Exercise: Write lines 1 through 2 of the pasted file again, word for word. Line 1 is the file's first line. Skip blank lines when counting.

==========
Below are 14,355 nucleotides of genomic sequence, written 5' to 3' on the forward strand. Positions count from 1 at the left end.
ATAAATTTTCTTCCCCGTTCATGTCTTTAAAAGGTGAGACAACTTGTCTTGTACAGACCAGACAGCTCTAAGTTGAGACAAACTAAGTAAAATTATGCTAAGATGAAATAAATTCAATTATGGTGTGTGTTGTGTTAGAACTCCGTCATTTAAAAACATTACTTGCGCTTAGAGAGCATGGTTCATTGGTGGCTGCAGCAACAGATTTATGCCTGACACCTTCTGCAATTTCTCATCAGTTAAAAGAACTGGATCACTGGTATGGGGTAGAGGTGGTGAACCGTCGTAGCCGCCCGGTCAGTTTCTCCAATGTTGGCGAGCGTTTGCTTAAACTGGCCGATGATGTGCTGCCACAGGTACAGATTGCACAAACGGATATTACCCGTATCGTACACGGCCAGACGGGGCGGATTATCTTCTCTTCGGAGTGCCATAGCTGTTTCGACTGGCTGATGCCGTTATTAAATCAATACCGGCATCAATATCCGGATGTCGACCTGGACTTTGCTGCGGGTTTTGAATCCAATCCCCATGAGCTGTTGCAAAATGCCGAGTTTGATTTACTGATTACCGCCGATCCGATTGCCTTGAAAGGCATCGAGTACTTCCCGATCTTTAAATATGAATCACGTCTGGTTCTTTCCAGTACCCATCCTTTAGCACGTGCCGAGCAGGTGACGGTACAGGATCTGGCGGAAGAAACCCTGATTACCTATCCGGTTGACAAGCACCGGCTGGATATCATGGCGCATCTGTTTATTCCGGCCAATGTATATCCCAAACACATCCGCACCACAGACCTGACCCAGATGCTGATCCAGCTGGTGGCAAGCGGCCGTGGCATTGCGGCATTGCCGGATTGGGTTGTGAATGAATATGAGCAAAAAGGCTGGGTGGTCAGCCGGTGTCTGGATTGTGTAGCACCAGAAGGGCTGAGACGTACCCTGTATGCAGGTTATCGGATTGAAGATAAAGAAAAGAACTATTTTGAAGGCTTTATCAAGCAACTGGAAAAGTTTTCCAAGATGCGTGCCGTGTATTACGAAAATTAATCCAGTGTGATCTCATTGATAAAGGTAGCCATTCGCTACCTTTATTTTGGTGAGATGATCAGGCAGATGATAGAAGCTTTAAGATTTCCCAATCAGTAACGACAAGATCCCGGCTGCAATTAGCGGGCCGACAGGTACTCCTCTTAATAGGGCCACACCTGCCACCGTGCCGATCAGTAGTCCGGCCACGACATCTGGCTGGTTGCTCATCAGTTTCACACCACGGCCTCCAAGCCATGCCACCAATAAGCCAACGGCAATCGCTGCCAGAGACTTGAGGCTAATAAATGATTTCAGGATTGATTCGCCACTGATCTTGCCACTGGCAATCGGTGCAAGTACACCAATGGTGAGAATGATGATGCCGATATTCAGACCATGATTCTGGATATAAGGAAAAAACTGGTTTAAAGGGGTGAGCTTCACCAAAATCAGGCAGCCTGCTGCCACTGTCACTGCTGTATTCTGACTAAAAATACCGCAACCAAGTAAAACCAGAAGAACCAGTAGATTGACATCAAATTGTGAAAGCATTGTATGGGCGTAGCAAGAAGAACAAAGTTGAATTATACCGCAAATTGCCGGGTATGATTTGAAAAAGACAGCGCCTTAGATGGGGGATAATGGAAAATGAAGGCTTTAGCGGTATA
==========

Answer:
Below are 14,355 nucleotides of genomic sequence, written 5' to 3' on the forward strand. Positions count from 1 at the left end.
ATAAATTTTCTTCCCCGTTCATGTCTTTAAAAGGTGAGACAACTTGTCTTGTACAGACCAGACAGCTCTAAGTTGAGACAAACTAAGTAAAATTATGCTAAGATGAAATAAATTCAATTATGGTGTGTGTTGTGTTAGAACTCCGTCATTTAAAAACATTACTTGCGCTTAGAGAGCATGGTTCATTGGTGGCTGCAGCAACAGATTTATGCCTGACACCTTCTGCAATTTCTCATCAGTTAAAAGAACTGGATCACTGGTATGGGGTAGAGGTGGTGAACCGTCGTAGCCGCCCGGTCAGTTTCTCCAATGTTGGCGAGCGTTTGCTTAAACTGGCCGATGATGTGCTGCCACAGGTACAGATTGCACAAACGGATATTACCCGTATCGTACACGGCCAGACGGGGCGGATTATCTTCTCTTCGGAGTGCCATAGCTGTTTCGACTGGCTGATGCCGTTATTAAATCAATACCGGCATCAATATCCGGATGTCGACCTGGACTTTGCTGCGGGTTTTGAATCCAATCCCCATGAGCTGTTGCAAAATGCCGAGTTTGATTTACTGATTACCGCCGATCCGATTGCCTTGAAAGGCATCGAGTACTTCCCGATCTTTAAATATGAATCACGTCTGGTTCTTTCCAGTACCCATCCTTTAGCACGTGCCGAGCAGGTGACGGTACAGGATCTGGCGGAAGAAACCCTGATTACCTATCCGGTTGACAAGCACCGGCTGGATATCATGGCGCATCTGTTTATTCCGGCCAATGTATATCCCAAACACATCCGCACCACAGACCTGACCCAGATGCTGATCCAGCTGGTGGCAAGCGGCCGTGGCATTGCGGCATTGCCGGATTGGGTTGTGAATGAATATGAGCAAAAAGGCTGGGTGGTCAGCCGGTGTCTGGATTGTGTAGCACCAGAAGGGCTGAGACGTACCCTGTATGCAGGTTATCGGATTGAAGATAAAGAAAAGAACTATTTTGAAGGCTTTATCAAGCAACTGGAAAAGTTTTCCAAGATGCGTGCCGTGTATTACGAAAATTAATCCAGTGTGATCTCATTGATAAAGGTAGCCATTCGCTACCTTTATTTTGGTGAGATGATCAGGCAGATGATAGAAGCTTTAAGATTTCCCAATCAGTAACGACAAGATCCCGGCTGCAATTAGCGGGCCGACAGGTACTCCTCTTAATAGGGCCACACCTGCCACCGTGCCGATCAGTAGTCCGGCCACGACATCTGGCTGGTTGCTCATCAGTTTCACACCACGGCCTCCAAGCCATGCCACCAATAAGCCAACGGCAATCGCTGCCAGAGACTTGAGGCTAATAAATGATTTCAGGATTGATTCGCCACTGATCTTGCCACTGGCAATCGGTGCAAGTACACCAATGGTGAGAATGATGATGCCGATATTCAGACCATGATTCTGGATATAAGGAAAAAACTGGTTTAAAGGGGTGAGCTTCACCAAAATCAGGCAGCCTGCTGCCACTGTCACTGCTGTATTCTGACTAAAAATACCGCAACCAAGTAAAACCAGAAGAACCAGTAGATTGACATCAAATTGTGAAAGCATTGTATGGGCGTAGCAAGAAGAACAAAGTTGAATTATACCGCAAATTGCCGGGTATGATTTGAAAAAGACAGCGCCTTAGATGGGGGATAATGGAAAATGAAGGCTTTAGCGGTATA